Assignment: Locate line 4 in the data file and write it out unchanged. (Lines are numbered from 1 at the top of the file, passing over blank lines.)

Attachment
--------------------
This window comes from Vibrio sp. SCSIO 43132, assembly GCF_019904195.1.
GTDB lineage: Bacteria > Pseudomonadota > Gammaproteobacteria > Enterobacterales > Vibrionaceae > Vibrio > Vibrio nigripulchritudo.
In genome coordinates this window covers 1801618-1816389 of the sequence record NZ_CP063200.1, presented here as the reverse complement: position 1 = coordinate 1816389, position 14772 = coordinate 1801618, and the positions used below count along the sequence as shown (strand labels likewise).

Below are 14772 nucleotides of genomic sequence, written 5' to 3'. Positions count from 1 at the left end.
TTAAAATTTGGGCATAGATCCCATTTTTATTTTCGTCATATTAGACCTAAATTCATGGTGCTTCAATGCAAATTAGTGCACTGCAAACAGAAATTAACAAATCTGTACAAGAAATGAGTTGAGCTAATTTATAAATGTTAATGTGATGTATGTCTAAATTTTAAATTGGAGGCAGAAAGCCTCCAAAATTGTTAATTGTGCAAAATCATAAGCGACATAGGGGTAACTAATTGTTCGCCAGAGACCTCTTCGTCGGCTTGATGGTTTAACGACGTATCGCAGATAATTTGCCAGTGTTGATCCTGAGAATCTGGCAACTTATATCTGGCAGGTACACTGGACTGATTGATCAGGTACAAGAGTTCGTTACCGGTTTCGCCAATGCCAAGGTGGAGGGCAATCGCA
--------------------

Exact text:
Below are 14772 nucleotides of genomic sequence, written 5' to 3'. Positions count from 1 at the left end.